1970’s Skirt Copy

This time I actually have a garment to show you… thus far garments have been sorely lacking, despite my intentions for this blog.  This is actually the first garment I’ve made that I’m proud to wear in public, so I guess it’s a fitting first one for the blog.

This skirt is made with quilting cotton from Joann’s, purchased in 2009, before I’d done much sewing.  Even as quilting cottons go it is stiff and coarse (and slightly off-grain), but I love the pattern as much now as I did then.  I wish I had taken a picture of the skirt before I washed it; the stiff fabric made the tiers stand out quite a bit, and I had many doubts before it was finished.  Fortunately, washing it and letting it hang to dry made it look much more as I had envisioned.

Left: Vintage 1970s skirt Right: My 2011 version

The pattern is knocked off from a vintage skirt I bought on Etsy, probably from the ’70s.  Since the bottom two tiers are just straight ruffles at a 2:1 ratio, it was a very easy pattern to knock off.  The difference in length is due to me changing my mind on the fly about how exactly to attach the ruffles and finish the seams.  Other than that, it is very similar to the original, right down to being somewhat too small for me in the waist.  Oops, I guess I should’ve done something about that; it would’ve greatly increased the versatility of this skirt.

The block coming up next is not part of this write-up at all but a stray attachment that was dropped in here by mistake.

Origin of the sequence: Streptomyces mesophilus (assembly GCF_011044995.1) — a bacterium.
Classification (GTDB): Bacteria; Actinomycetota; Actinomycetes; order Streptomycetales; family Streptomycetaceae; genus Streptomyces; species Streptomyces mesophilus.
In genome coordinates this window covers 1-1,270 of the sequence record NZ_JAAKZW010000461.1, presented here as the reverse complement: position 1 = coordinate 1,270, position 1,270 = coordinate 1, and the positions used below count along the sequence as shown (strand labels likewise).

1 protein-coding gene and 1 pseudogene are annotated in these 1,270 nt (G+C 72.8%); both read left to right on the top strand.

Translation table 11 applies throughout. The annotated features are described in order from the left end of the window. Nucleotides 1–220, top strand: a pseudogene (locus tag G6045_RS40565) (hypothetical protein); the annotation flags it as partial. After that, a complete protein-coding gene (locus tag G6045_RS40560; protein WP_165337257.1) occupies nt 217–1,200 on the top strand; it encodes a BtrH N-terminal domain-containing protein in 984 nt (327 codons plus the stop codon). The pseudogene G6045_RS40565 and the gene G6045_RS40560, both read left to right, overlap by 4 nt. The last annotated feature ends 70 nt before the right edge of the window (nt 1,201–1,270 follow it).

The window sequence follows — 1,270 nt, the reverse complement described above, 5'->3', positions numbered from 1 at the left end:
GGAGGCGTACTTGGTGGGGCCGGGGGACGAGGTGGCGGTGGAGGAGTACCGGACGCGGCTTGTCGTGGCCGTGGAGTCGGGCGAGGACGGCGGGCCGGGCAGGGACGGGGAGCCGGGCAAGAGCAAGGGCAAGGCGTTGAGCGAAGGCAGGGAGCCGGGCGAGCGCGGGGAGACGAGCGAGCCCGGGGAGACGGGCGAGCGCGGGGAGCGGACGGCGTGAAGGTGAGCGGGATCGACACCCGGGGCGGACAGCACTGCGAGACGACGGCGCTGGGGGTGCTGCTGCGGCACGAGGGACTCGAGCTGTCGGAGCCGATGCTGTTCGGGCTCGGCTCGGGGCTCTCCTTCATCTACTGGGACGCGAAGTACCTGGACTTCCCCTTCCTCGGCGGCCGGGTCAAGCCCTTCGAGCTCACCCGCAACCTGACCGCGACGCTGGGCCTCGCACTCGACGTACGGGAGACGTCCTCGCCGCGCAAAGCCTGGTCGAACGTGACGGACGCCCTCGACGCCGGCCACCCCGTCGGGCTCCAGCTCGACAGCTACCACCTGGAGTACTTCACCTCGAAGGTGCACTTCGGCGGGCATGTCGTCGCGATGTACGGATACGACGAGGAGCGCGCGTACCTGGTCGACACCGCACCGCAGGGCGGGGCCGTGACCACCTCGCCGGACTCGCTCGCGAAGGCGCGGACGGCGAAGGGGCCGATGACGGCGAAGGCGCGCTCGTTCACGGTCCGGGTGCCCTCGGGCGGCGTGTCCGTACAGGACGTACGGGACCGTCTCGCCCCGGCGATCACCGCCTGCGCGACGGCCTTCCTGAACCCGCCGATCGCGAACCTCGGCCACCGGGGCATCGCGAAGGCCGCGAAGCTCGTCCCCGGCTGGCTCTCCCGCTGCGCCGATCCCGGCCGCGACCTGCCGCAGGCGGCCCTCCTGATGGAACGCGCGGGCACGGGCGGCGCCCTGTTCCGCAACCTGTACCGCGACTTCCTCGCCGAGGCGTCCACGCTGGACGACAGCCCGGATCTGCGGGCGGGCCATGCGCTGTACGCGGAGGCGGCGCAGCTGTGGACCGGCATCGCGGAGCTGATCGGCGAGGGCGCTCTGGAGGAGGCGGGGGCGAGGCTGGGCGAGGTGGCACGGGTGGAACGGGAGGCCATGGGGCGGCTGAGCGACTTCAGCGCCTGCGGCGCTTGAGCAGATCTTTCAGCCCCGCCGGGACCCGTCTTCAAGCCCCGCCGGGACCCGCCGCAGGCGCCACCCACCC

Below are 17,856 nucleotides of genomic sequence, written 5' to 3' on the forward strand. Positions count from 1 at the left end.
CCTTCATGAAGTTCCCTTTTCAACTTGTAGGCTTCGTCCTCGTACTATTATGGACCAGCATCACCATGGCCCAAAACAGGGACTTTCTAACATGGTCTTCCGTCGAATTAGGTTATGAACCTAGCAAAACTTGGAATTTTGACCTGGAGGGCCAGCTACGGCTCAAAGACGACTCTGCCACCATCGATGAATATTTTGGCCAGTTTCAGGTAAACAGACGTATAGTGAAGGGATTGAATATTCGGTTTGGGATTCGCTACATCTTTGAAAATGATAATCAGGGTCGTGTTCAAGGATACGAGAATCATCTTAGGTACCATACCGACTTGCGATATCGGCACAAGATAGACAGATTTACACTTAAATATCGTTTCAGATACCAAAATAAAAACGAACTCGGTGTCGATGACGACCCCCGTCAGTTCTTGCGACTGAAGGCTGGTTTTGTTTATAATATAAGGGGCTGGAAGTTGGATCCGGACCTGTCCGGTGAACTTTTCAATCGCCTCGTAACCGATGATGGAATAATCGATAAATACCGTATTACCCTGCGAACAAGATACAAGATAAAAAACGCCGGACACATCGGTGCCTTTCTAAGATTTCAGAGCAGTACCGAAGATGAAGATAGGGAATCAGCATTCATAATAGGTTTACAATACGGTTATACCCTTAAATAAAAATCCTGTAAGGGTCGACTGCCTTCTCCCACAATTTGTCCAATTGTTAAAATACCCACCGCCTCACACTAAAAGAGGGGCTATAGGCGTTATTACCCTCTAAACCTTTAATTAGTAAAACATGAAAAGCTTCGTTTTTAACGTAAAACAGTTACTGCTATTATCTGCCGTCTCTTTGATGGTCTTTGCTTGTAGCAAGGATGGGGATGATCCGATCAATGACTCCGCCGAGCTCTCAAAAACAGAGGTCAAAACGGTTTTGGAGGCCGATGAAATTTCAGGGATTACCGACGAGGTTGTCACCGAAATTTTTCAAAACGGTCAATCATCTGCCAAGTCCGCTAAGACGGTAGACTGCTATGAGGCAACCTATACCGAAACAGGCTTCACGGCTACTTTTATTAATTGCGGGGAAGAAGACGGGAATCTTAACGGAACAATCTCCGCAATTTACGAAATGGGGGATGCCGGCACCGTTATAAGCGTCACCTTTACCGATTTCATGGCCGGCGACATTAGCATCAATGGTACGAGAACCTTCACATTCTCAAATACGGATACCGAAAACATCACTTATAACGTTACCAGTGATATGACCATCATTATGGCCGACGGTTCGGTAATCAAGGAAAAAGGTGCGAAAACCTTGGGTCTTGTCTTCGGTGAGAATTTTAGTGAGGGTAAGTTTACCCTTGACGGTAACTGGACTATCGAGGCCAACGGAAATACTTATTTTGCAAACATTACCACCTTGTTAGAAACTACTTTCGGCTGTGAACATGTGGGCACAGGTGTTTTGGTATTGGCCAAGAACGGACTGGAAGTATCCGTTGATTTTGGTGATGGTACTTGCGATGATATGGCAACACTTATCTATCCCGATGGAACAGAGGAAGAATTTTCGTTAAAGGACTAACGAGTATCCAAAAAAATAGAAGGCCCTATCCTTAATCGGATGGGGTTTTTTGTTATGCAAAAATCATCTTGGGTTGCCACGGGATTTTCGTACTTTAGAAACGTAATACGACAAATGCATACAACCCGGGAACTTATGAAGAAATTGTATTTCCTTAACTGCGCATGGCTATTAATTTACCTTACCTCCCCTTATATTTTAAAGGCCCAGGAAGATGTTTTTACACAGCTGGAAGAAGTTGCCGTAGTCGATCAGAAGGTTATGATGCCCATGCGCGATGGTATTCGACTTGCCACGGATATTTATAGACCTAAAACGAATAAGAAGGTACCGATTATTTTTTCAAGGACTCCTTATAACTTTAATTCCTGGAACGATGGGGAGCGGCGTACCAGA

I decided to go without trim for this version.

The fabric of the original skirt is lighter and softer; much more noticeable in person.  I just love the pattern of the original skirt, too; something about the light colors mixed with black and cream really tickles me.  Unfortunately, the inside of the skirt is completely unfinished; combined with the age of the skirt, it is a rather delicate piece to wear.

The original tag. You can also see an unfinished seam, fortunately not shedding because it is on the bias.

My favorite lack-of-finishing on this skirt.

I went with a much cleaner finish on my version.  I’m quite pleased with how I did the seam allowances; I’ve not really seen this exact method anywhere else.  You see, I wanted a French seam, but I didn’t want to deal with the hassle and bulk of one side of my seam being ruffled.  So, I sewed the pieces together wrong sides facing, as for a French seam, and then I wrapped the piece that was not ruffled around both seam allowances, and stitched in the ditch to hold it in place.  It worked quite well, and makes me very happy.

The wrong side of this fabric is difficult to photograph...

I'm pretty pleased with my zipper, although my waistline seam doesn't match very well.

A closer look at my hand-worked buttonhole. Next time I will make my stitches narrower.

In conclusion, I am quite pleased with this skirt, especially as it was something of a wearable muslin.  I learned quite a bit while making it, and I’m looking forward to doing another, improved version soon.  The improvements will be a better fit at the waist, and the proper seam allowances to do the zipper, baste and attach the ruffles, and do my wrapped seam finish.


About DragonFrog

Hello. I am the DragonFrog, and welcome to my website.
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